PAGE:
Now over to Sabarimala, it is Lord Ayappan’s shrine. He was a lifelong Brahmachari; a celibate. There is long story as to why we worship a celibate God. For our current context, knowing that he is Brahmachari should suffice. I have read a lot of articles where they mention that menstruating women being unclean are not allowed. This is wrong as it alludes to physical impurity. Menstruation is related to reproduction. Reproduction requires sexual activity. And here is where Celibacy of Lord Ayappan comes in. Hence women are not allowed. There are other stories too about how Ayappan did not marry a woman whose love remains unrequited etc etc. But all comes back to sex and celibacy. Now you can again call us stupid for the entire belief, but please not discriminatory. After all we worship a stone, that too a celibate one.

Similarly there is handful of temples where male entry is restricted. It goes back to what we believe is the origin of that particular God. It has nothing to do with discrimination. It has to do with stupidity. Some stupid people (agitating for allowing women) are fighting other stupid people (who feel its war against tradition). Both are not smart as far as I am concerned. As soon as they started believing in all those back-stories and all those Gods, they both lost the moral right to question each other.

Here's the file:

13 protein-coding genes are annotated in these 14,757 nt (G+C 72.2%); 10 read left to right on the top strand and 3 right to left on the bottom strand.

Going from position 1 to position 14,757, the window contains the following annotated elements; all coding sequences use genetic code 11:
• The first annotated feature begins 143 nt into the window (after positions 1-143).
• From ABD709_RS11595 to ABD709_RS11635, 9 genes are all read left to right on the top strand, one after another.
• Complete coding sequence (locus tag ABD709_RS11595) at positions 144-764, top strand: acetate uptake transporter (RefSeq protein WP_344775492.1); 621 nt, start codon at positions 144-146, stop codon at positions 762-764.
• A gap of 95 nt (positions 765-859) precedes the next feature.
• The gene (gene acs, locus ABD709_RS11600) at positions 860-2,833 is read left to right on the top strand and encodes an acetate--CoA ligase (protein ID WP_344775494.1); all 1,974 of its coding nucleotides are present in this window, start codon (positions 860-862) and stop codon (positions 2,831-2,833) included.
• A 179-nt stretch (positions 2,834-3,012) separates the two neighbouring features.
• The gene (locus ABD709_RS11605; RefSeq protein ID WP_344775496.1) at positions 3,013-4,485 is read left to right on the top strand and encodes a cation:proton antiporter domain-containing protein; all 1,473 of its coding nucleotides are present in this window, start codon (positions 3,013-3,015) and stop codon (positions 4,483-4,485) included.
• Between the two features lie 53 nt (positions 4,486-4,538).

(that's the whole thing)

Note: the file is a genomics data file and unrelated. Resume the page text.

If we believe in God, how can we question all the associated stupidities. Logically, concept of God is the biggest façade that can ever be. Either you believe in it or you don’t. Temple is a place where we worship stones, it’s not a picnic place.

To summarize: Stupid, Not Discriminatory.

Written by arpitgarg

April 14, 2016 at 2:44 am

3 Responses

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  1. nice right up, but I want you to just think a little bit, you will get the crux of shabharimala, about shani temple I am clueless.


    April 14, 2016 at 7:41 am

    • You are right. What I want to point out is, the concept of not allowing women is not the real issue. The issue is the belief in Shani Dev and his origin itself.

      If one believes in Shani Dev and his badness, he/she will fear Shani’s effect on fertility of women. And that’s why I have issues with current movement which is between believers and non-believers.

      Those who believe will see as not allowing women as the correct thing to do. Those who don’t believe will see it as discrimination and it’s difficult to fault them also to be true.


      April 14, 2016 at 8:04 pm

      • Precisely this is aggression, and invasion, on one hand we say god is every where and another hand we invade a space created by people who believe in something.
        We have a set of random trouble makers who do not have the brains to think. If they had belief then they would honour the belief of the other too.


        April 15, 2016 at 6:19 am